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Handel’s Messiah Programme Notes

Re-visiting Handel’s Messiah
Most choral singers love Handel’s Messiah. Of all choral works it is the one which has entered cultural consciousness to the extent where a movement such as the ‘Hallelujah’ chorus, with all its attendant myths and traditions, is recognisable enough to be used across an immense range of genres and traditions. It is a piece of music that it is assumed will be recognised immediately. This success was similarly immediate in Handel’s day; Handel was, in some ways unlike his contemporary JS Bach, celebrated in his own time and continued to be so after his death. Haydn was stimulated and influenced by the great Handel commemorations held in London at the end of the eighteenth century; they are echoed in his own oratorios. Handel had a gift for universal relevance. Messiah is perhaps the archetype of this trait (although many would argue for other oratorios being even greater works). Unlike Bach’s Passions and Cantatas, Messiah has relevance at any point in the Church’s year. Treated as a compendium of movements on different aspects of Christianity’s development, as it often is, it can be made to point in relevance to Christmas or Easter, as the season demands. Nor, in adopting this approach, can a conductor be accused of marring Handel’s concept. The composer himself presented versions of the work with altered versions of arias and choruses, and some omissions, to suit the occasion. While he might have baulked at Beecham’s version with triangle and cymbals, Handel would perhaps take in his stride performances with just organ, or on ‘modern’ strings.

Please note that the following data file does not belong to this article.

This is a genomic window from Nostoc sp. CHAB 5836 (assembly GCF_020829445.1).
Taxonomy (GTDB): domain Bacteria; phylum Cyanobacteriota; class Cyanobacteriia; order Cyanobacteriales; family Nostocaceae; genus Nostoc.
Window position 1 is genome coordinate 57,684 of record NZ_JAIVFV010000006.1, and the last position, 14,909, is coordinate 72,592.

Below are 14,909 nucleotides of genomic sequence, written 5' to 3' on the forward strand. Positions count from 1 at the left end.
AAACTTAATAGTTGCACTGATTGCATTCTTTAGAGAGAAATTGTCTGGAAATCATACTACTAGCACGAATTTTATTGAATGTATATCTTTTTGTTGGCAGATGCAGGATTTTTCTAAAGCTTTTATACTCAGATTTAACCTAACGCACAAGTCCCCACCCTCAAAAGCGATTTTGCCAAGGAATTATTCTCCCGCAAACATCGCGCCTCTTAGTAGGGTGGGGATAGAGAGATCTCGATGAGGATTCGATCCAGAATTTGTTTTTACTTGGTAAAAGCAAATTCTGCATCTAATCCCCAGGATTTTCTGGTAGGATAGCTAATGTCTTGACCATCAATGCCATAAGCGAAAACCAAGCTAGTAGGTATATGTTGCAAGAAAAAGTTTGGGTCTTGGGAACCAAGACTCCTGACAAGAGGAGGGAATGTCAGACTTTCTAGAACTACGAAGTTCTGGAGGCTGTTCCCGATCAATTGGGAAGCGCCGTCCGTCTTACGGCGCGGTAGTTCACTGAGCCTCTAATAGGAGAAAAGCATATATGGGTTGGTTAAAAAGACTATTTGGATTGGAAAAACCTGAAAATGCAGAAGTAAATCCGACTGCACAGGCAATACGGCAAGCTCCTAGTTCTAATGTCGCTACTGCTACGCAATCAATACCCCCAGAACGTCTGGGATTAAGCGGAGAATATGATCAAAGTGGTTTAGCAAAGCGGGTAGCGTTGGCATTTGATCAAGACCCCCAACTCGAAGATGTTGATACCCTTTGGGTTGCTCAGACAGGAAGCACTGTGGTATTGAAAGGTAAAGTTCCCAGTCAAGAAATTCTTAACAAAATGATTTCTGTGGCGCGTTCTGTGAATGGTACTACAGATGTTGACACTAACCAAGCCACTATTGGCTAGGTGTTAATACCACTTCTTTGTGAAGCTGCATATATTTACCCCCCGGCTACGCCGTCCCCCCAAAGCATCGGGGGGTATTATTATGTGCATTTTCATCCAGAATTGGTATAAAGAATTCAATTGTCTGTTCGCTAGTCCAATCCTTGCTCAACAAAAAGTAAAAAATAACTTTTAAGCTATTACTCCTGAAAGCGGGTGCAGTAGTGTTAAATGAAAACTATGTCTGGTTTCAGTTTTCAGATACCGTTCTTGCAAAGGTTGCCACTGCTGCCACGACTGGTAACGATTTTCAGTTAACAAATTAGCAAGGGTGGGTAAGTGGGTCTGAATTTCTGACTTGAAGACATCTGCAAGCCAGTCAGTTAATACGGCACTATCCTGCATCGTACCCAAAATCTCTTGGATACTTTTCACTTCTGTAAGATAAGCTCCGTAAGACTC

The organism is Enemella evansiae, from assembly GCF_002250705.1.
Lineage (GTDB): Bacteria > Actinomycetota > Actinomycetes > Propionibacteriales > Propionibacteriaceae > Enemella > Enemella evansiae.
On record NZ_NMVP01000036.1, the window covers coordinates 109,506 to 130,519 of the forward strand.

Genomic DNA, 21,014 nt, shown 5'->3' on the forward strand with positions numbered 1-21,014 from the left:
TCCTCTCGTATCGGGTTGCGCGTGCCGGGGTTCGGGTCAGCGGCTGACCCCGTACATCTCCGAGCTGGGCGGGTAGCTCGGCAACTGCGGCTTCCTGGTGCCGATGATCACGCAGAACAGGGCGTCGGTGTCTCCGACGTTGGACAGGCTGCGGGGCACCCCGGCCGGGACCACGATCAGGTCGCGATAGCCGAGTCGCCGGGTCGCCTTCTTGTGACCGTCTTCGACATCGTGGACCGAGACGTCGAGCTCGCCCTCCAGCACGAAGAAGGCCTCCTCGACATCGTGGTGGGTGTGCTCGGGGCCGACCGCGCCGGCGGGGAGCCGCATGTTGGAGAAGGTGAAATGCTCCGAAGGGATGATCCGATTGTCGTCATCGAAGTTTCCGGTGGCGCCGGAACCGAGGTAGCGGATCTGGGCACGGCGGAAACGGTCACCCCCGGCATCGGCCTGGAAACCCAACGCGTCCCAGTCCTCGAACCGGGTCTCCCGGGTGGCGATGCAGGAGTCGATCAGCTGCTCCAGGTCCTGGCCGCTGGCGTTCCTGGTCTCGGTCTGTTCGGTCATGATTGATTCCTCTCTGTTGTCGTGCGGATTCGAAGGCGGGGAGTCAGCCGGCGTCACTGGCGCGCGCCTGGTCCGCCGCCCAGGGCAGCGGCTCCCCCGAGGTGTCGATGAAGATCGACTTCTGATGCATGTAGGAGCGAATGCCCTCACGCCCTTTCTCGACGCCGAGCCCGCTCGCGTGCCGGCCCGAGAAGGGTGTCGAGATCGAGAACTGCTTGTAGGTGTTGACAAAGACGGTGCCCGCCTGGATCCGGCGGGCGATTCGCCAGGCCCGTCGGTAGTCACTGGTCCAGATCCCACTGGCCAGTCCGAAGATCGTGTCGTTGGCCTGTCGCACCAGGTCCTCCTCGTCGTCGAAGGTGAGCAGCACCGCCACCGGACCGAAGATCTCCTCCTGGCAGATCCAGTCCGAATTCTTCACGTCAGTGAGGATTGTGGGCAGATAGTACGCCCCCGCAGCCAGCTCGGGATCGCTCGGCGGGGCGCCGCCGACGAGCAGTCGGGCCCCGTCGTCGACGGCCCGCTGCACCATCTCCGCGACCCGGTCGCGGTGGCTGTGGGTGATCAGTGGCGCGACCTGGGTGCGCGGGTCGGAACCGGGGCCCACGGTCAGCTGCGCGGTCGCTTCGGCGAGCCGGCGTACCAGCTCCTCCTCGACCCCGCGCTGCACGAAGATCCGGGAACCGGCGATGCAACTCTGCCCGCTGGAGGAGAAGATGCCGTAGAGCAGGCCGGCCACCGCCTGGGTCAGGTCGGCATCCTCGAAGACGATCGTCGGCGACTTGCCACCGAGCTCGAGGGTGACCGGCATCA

This November, Chester Bach Singers present Handel’s masterpiece with all the Christmas music complete, followed by the majority of the ensuing movements which trace the Crucifixion story and the glory of Christ’s Resurrection. Thus, familiar movements, such as ‘I know that my redeemer liveth’ and ‘The trumpet shall sound’ remain in place. They follow Handel’s tracing of the Christmas story from Old Testament prophecies, through the experience of the shepherds to the joy of the releasing of burdens that the appearance of the Messiah brings. These are presented with instruments as near as possible to the types with which Handel would have been familiar, played by the 18th Century Sinfonia. A quartet of highly promising young singers brings a freshness to the arias and CBS places its strong choral technical skills at the disposal of Handel’s memorable choruses.

Recordings of Messiah are too numerous to mention and selection is probably invidious. Suffice to say that the listener can find all types of performance to suit their inclination, whether from established groups such as The Sixteen, Polyphony or Cathedral and Collegiate choirs, usually with ‘original instruments’, or larger-scale groups, such as the celebrated performances over the years by the Huddersfield Choral Society.